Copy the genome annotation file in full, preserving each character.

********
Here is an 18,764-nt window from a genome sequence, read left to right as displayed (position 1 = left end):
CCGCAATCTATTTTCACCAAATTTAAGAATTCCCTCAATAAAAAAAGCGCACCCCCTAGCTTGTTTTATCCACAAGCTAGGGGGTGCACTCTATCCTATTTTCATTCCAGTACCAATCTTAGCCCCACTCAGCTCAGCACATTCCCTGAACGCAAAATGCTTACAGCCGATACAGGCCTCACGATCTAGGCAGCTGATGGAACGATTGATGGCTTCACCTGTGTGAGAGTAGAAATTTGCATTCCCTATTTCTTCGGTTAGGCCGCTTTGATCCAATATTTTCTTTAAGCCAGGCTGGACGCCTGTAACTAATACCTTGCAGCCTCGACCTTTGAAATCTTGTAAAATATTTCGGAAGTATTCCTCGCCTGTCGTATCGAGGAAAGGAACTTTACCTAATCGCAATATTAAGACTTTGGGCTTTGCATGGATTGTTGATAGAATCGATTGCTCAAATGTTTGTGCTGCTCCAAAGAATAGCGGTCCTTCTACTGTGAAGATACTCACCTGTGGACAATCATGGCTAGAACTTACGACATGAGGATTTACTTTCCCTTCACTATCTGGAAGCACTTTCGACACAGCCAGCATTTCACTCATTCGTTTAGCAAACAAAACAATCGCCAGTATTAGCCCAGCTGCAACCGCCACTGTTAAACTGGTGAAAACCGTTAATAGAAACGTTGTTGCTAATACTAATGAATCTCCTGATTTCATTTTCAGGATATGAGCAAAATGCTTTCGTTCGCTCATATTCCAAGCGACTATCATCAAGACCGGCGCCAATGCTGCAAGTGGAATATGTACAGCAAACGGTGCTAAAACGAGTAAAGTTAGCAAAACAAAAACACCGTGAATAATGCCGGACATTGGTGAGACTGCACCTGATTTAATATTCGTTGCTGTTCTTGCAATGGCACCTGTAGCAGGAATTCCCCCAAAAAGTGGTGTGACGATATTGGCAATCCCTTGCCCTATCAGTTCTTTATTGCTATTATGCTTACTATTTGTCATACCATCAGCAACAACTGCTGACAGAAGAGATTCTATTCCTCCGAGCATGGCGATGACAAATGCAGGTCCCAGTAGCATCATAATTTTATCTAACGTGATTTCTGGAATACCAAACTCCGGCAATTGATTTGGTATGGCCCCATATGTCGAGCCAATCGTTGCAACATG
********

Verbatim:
Here is an 18,764-nt window from a genome sequence, read left to right as displayed (position 1 = left end):
CCGCAATCTATTTTCACCAAATTTAAGAATTCCCTCAATAAAAAAAGCGCACCCCCTAGCTTGTTTTATCCACAAGCTAGGGGGTGCACTCTATCCTATTTTCATTCCAGTACCAATCTTAGCCCCACTCAGCTCAGCACATTCCCTGAACGCAAAATGCTTACAGCCGATACAGGCCTCACGATCTAGGCAGCTGATGGAACGATTGATGGCTTCACCTGTGTGAGAGTAGAAATTTGCATTCCCTATTTCTTCGGTTAGGCCGCTTTGATCCAATATTTTCTTTAAGCCAGGCTGGACGCCTGTAACTAATACCTTGCAGCCTCGACCTTTGAAATCTTGTAAAATATTTCGGAAGTATTCCTCGCCTGTCGTATCGAGGAAAGGAACTTTACCTAATCGCAATATTAAGACTTTGGGCTTTGCATGGATTGTTGATAGAATCGATTGCTCAAATGTTTGTGCTGCTCCAAAGAATAGCGGTCCTTCTACTGTGAAGATACTCACCTGTGGACAATCATGGCTAGAACTTACGACATGAGGATTTACTTTCCCTTCACTATCTGGAAGCACTTTCGACACAGCCAGCATTTCACTCATTCGTTTAGCAAACAAAACAATCGCCAGTATTAGCCCAGCTGCAACCGCCACTGTTAAACTGGTGAAAACCGTTAATAGAAACGTTGTTGCTAATACTAATGAATCTCCTGATTTCATTTTCAGGATATGAGCAAAATGCTTTCGTTCGCTCATATTCCAAGCGACTATCATCAAGACCGGCGCCAATGCTGCAAGTGGAATATGTACAGCAAACGGTGCTAAAACGAGTAAAGTTAGCAAAACAAAAACACCGTGAATAATGCCGGACATTGGTGAGACTGCACCTGATTTAATATTCGTTGCTGTTCTTGCAATGGCACCTGTAGCAGGAATTCCCCCAAAAAGTGGTGTGACGATATTGGCAATCCCTTGCCCTATCAGTTCTTTATTGCTATTATGCTTACTATTTGTCATACCATCAGCAACAACTGCTGACAGAAGAGATTCTATTCCTCCGAGCATGGCGATGACAAATGCAGGTCCCAGTAGCATCATAATTTTATCTAACGTGATTTCTGGAATACCAAACTCCGGCAATTGATTTGGTATGGCCCCATATGTCGAGCCAATCGTTGCAACATG